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Marshall Chapman

Big Lonesome – 2010 (TallGirl)

Reviewed by Brian Baker

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The cover shot of Marshall Chapman's new album, "Big Lonesome," tells a powerful story by itself; Chapman sits, eyes closed, in a shadowed corner with her acoustic guitar, an open case beside her with a publicity photo of Tim Krekel propped against the lid. It's not hard to translate a thousand words of grief and sadness from this single picture, but any lingering doubt is dispelled by Chapman's songs, a fitting tribute to her longtime friend and collaborator, who succumbed to cancer last year just three months after being diagnosed.

"Big Lonesome" is all the more amazing considering that Chapman had largely decided to give up music to concentrate on her writing career; Krekel's passing unleashed a torrent of songs that wouldn't be denied and combined with a handful of co-writes that Chapman had in the can, "Big Lonesome" was inevitable.

The album starts with the title track, a Chapman/Krekel classic country tune that details love gone wrong, but just as easily addresses Chapman's feelings over Krekel's absence. Chapman's songs more directly and literally focus on Krekel, from the roots blues pulse of Down to Mexico to the shimmery Americana balladry of Falling Through the Trees to the country blues eulogy of Tim Revisited to the hang-your-head-and-moan country folk of I Can't Stop Thinking About You.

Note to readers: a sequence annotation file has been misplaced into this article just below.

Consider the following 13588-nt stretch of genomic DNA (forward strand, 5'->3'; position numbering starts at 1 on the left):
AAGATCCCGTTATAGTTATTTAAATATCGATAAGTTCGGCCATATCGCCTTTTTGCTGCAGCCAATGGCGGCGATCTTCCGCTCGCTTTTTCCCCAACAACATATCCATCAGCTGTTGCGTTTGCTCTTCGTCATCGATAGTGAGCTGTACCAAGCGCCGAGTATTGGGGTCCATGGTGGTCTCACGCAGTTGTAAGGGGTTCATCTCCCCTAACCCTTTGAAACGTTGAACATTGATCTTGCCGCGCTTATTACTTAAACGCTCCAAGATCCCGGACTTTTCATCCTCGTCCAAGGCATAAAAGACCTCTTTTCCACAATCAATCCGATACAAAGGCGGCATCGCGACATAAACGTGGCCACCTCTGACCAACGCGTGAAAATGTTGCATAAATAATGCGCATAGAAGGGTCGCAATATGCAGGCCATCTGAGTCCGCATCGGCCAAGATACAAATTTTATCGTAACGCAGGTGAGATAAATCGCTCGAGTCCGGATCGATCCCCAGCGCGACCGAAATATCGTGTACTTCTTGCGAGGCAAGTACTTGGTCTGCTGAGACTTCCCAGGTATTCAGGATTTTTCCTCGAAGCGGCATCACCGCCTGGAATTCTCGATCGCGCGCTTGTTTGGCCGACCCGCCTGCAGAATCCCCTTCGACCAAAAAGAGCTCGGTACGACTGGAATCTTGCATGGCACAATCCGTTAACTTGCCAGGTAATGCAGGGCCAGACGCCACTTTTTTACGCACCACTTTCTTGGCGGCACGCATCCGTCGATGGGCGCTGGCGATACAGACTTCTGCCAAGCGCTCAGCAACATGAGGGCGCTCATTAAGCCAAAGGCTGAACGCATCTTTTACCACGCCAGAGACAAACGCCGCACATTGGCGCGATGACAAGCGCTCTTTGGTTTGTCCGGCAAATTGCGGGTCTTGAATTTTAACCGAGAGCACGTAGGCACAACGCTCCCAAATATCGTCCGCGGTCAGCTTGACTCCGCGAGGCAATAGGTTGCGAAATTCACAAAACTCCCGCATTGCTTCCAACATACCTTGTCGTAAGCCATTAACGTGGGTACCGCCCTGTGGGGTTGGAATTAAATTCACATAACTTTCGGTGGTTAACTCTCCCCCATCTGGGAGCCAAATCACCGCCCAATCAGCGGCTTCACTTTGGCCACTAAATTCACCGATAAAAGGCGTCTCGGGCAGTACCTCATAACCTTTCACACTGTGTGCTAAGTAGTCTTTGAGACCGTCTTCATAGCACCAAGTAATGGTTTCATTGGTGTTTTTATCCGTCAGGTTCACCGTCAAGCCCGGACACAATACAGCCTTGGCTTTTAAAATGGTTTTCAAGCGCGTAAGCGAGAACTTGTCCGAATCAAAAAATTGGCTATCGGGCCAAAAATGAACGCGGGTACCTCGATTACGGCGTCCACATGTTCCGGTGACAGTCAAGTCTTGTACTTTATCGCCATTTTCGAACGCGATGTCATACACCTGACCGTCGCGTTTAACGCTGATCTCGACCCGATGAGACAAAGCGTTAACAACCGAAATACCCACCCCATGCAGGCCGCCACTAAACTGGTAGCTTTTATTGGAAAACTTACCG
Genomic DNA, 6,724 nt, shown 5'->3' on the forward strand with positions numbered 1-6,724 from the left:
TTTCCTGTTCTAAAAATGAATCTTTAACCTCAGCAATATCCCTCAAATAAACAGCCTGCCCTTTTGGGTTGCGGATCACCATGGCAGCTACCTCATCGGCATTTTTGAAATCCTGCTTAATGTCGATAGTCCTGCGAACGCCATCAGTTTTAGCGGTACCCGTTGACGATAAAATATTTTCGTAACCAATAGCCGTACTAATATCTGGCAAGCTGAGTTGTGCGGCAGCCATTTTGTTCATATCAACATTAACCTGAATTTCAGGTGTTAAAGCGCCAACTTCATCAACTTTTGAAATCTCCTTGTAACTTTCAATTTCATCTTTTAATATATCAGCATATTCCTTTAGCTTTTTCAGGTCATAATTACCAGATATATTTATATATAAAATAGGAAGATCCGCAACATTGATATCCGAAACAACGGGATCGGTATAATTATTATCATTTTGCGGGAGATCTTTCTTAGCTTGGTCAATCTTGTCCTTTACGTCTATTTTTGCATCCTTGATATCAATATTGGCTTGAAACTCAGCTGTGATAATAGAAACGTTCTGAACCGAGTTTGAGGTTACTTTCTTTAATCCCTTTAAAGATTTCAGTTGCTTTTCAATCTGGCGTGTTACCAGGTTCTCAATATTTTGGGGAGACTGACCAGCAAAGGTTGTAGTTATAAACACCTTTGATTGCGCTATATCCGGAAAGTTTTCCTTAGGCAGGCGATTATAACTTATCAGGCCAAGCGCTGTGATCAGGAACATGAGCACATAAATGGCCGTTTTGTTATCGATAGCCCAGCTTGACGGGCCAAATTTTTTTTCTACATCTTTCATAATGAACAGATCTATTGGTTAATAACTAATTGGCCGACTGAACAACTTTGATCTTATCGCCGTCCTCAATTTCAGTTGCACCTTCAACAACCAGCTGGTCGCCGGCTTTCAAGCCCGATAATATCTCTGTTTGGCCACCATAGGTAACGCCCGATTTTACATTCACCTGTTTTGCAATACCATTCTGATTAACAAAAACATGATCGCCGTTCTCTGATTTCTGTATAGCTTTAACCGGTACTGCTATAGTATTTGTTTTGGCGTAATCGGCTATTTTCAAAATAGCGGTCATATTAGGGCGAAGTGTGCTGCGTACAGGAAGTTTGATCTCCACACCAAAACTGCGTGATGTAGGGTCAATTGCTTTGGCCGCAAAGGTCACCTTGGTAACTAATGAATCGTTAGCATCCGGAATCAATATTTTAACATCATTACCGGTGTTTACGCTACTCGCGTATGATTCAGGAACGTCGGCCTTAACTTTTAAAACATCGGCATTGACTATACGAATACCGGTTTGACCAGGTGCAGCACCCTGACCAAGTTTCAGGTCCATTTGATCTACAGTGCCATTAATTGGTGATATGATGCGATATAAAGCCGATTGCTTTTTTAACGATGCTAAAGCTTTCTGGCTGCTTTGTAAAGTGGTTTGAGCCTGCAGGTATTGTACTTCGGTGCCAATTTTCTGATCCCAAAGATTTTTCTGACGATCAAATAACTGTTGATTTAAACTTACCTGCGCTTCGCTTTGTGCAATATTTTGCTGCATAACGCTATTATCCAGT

On the two covers, Chapman channels her inner Lucinda Williams, first on the sad Western swing of Cindy Walker's Going Away Party and then with her heartrending take on Hank Williams' I'm So Lonesome I Could Cry. Clearly Chapman doesn't want to end on a sad note, so she closes with a raucous reading of her and Krekel's roots rock classic I Love Everybody; recorded at last year's Dance or Die Festival in Louisville, Ky., the song is Chapman's very last live performance with Krekel.

It's not hard to hear the hole in Marshall Chapman's heart on "Big Lonesome," it's equally easy to hear the love she had for her fallen friend but most importantly, it proves that she's a long way from being done with music.